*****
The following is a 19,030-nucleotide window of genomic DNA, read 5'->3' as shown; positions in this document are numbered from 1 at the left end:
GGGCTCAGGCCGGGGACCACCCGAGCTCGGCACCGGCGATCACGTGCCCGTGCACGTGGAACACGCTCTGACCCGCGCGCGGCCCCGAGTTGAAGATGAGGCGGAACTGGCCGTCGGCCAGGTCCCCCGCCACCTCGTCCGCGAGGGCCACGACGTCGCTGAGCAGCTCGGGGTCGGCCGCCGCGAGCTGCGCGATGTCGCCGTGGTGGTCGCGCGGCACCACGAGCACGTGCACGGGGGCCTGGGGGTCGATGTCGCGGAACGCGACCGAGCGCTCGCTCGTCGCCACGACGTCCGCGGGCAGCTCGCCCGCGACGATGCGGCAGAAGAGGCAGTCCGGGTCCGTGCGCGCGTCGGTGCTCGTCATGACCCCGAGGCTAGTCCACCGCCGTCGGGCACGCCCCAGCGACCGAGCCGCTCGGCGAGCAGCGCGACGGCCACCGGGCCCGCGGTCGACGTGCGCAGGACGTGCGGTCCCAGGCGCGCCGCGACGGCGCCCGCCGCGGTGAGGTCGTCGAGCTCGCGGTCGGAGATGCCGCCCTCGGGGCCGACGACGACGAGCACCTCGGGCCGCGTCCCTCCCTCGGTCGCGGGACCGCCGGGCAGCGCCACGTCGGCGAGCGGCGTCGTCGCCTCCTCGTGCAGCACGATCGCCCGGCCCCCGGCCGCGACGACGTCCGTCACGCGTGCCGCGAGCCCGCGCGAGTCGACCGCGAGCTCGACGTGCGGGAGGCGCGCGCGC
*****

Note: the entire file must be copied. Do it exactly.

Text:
The following is a 19,030-nucleotide window of genomic DNA, read 5'->3' as shown; positions in this document are numbered from 1 at the left end:
GGGCTCAGGCCGGGGACCACCCGAGCTCGGCACCGGCGATCACGTGCCCGTGCACGTGGAACACGCTCTGACCCGCGCGCGGCCCCGAGTTGAAGATGAGGCGGAACTGGCCGTCGGCCAGGTCCCCCGCCACCTCGTCCGCGAGGGCCACGACGTCGCTGAGCAGCTCGGGGTCGGCCGCCGCGAGCTGCGCGATGTCGCCGTGGTGGTCGCGCGGCACCACGAGCACGTGCACGGGGGCCTGGGGGTCGATGTCGCGGAACGCGACCGAGCGCTCGCTCGTCGCCACGACGTCCGCGGGCAGCTCGCCCGCGACGATGCGGCAGAAGAGGCAGTCCGGGTCCGTGCGCGCGTCGGTGCTCGTCATGACCCCGAGGCTAGTCCACCGCCGTCGGGCACGCCCCAGCGACCGAGCCGCTCGGCGAGCAGCGCGACGGCCACCGGGCCCGCGGTCGACGTGCGCAGGACGTGCGGTCCCAGGCGCGCCGCGACGGCGCCCGCCGCGGTGAGGTCGTCGAGCTCGCGGTCGGAGATGCCGCCCTCGGGGCCGACGACGACGAGCACCTCGGGCCGCGTCCCTCCCTCGGTCGCGGGACCGCCGGGCAGCGCCACGTCGGCGAGCGGCGTCGTCGCCTCCTCGTGCAGCACGATCGCCCGGCCCCCGGCCGCGACGACGTCCGTCACGCGTGCCGCGAGCCCGCGCGAGTCGACCGCGAGCTCGACGTGCGGGAGGCGCGCGCGC